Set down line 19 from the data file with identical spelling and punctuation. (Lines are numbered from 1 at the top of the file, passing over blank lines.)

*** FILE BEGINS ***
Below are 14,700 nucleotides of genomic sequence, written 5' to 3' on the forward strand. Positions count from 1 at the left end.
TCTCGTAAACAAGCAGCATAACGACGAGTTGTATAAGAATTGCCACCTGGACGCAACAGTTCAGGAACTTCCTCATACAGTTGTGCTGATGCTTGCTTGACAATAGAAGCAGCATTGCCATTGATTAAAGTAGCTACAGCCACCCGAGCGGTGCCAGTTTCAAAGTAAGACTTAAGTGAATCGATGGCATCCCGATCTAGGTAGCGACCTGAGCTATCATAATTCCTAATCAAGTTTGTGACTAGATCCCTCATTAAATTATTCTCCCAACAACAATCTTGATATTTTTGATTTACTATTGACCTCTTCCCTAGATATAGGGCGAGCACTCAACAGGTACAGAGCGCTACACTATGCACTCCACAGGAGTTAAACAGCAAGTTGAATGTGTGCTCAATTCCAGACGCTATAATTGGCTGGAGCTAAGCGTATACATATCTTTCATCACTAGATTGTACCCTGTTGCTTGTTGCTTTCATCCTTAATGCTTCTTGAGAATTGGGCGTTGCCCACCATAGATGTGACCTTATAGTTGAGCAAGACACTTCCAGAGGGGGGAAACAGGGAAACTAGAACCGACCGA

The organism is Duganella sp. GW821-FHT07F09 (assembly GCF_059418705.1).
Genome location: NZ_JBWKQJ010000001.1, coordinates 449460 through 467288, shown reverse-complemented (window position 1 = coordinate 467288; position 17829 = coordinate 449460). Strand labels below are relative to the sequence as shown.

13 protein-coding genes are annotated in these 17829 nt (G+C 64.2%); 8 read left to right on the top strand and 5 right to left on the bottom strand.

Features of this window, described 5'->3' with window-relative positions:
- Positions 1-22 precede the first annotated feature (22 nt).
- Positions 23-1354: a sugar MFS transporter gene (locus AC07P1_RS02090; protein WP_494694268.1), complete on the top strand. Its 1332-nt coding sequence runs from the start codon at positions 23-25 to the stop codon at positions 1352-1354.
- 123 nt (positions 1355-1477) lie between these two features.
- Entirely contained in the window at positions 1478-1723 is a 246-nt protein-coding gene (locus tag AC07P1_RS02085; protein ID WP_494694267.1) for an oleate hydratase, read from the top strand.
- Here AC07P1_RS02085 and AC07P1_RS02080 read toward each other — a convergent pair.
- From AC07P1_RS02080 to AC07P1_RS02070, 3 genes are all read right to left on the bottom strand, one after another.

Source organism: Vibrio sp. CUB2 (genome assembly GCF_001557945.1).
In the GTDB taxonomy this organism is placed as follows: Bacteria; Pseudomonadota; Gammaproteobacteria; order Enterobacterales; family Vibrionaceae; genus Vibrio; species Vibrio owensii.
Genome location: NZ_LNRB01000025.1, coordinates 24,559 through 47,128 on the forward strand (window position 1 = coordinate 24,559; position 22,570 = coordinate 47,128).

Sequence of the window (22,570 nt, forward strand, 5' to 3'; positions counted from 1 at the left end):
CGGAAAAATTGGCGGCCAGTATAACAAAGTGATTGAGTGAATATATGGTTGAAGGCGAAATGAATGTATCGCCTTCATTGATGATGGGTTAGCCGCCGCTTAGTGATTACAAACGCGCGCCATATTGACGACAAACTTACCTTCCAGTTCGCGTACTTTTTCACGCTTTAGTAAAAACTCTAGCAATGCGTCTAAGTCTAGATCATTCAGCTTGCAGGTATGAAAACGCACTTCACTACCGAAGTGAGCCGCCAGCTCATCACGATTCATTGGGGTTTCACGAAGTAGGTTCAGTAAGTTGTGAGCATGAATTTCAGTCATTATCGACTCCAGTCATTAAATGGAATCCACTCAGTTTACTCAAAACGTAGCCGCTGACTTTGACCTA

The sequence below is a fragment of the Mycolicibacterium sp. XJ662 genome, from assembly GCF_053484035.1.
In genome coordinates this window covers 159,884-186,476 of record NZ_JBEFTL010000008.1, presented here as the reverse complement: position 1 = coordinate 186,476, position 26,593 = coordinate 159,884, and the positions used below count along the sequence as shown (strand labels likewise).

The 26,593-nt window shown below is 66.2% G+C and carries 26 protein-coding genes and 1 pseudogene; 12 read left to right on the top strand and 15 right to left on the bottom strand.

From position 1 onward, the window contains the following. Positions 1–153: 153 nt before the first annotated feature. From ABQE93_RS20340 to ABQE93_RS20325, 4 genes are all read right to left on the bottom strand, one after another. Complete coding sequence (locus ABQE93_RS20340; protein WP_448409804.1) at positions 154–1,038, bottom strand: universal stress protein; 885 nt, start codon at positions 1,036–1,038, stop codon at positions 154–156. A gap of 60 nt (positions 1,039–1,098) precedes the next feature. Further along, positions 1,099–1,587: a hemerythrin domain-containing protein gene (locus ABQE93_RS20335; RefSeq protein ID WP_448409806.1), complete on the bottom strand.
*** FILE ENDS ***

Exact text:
In genome coordinates this window covers 159,884-186,476 of record NZ_JBEFTL010000008.1, presented here as the reverse complement: position 1 = coordinate 186,476, position 26,593 = coordinate 159,884, and the positions used below count along the sequence as shown (strand labels likewise).